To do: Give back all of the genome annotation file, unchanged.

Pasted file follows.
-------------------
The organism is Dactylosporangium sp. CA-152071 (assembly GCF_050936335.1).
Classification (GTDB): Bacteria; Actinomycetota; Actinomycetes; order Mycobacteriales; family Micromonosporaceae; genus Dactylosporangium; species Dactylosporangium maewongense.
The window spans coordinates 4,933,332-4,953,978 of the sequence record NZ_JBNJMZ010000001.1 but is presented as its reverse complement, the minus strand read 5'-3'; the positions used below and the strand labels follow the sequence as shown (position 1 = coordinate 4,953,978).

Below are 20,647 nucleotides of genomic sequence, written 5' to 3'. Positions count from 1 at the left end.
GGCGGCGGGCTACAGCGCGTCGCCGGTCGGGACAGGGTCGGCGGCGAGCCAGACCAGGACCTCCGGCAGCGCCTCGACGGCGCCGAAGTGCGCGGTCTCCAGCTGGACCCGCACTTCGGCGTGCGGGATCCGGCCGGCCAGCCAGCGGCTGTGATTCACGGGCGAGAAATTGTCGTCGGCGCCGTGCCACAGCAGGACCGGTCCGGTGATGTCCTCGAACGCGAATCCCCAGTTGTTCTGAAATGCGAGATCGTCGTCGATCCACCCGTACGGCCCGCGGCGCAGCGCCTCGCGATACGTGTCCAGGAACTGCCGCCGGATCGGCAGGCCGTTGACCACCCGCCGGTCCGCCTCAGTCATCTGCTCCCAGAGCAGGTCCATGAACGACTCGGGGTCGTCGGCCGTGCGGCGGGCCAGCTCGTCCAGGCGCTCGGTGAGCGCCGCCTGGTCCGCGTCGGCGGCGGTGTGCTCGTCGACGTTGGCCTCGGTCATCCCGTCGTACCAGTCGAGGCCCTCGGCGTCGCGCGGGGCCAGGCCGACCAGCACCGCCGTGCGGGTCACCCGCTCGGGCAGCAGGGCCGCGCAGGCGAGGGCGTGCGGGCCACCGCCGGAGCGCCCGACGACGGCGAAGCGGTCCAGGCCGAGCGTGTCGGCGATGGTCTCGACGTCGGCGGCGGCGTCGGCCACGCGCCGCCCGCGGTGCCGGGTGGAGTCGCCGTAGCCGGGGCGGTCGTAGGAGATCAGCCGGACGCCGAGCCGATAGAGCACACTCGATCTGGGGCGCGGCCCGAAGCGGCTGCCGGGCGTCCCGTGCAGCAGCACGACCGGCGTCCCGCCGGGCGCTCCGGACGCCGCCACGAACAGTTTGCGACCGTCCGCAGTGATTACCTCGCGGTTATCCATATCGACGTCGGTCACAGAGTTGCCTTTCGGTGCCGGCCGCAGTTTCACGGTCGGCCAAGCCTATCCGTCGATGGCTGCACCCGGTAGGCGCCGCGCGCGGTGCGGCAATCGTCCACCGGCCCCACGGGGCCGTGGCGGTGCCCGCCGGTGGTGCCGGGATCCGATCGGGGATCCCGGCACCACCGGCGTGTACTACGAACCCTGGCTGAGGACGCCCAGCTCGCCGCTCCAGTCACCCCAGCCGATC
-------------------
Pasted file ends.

The organism is Dactylosporangium sp. CA-152071 (assembly GCF_050936335.1).
Classification (GTDB): Bacteria; Actinomycetota; Actinomycetes; order Mycobacteriales; family Micromonosporaceae; genus Dactylosporangium; species Dactylosporangium maewongense.
The window spans coordinates 4,933,332-4,953,978 of the sequence record NZ_JBNJMZ010000001.1 but is presented as its reverse complement, the minus strand read 5'-3'; the positions used below and the strand labels follow the sequence as shown (position 1 = coordinate 4,953,978).

Below are 20,647 nucleotides of genomic sequence, written 5' to 3'. Positions count from 1 at the left end.
GGCGGCGGGCTACAGCGCGTCGCCGGTCGGGACAGGGTCGGCGGCGAGCCAGACCAGGACCTCCGGCAGCGCCTCGACGGCGCCGAAGTGCGCGGTCTCCAGCTGGACCCGCACTTCGGCGTGCGGGATCCGGCCGGCCAGCCAGCGGCTGTGATTCACGGGCGAGAAATTGTCGTCGGCGCCGTGCCACAGCAGGACCGGTCCGGTGATGTCCTCGAACGCGAATCCCCAGTTGTTCTGAAATGCGAGATCGTCGTCGATCCACCCGTACGGCCCGCGGCGCAGCGCCTCGCGATACGTGTCCAGGAACTGCCGCCGGATCGGCAGGCCGTTGACCACCCGCCGGTCCGCCTCAGTCATCTGCTCCCAGAGCAGGTCCATGAACGACTCGGGGTCGTCGGCCGTGCGGCGGGCCAGCTCGTCCAGGCGCTCGGTGAGCGCCGCCTGGTCCGCGTCGGCGGCGGTGTGCTCGTCGACGTTGGCCTCGGTCATCCCGTCGTACCAGTCGAGGCCCTCGGCGTCGCGCGGGGCCAGGCCGACCAGCACCGCCGTGCGGGTCACCCGCTCGGGCAGCAGGGCCGCGCAGGCGAGGGCGTGCGGGCCACCGCCGGAGCGCCCGACGACGGCGAAGCGGTCCAGGCCGAGCGTGTCGGCGATGGTCTCGACGTCGGCGGCGGCGTCGGCCACGCGCCGCCCGCGGTGCCGGGTGGAGTCGCCGTAGCCGGGGCGGTCGTAGGAGATCAGCCGGACGCCGAGCCGATAGAGCACACTCGATCTGGGGCGCGGCCCGAAGCGGCTGCCGGGCGTCCCGTGCAGCAGCACGACCGGCGTCCCGCCGGGCGCTCCGGACGCCGCCACGAACAGTTTGCGACCGTCCGCAGTGATTACCTCGCGGTTATCCATATCGACGTCGGTCACAGAGTTGCCTTTCGGTGCCGGCCGCAGTTTCACGGTCGGCCAAGCCTATCCGTCGATGGCTGCACCCGGTAGGCGCCGCGCGCGGTGCGGCAATCGTCCACCGGCCCCACGGGGCCGTGGCGGTGCCCGCCGGTGGTGCCGGGATCCGATCGGGGATCCCGGCACCACCGGCGTGTACTACGAACCCTGGCTGAGGACGCCCAGCTCGCCGCTCCAGTCACCCCAGCCGATC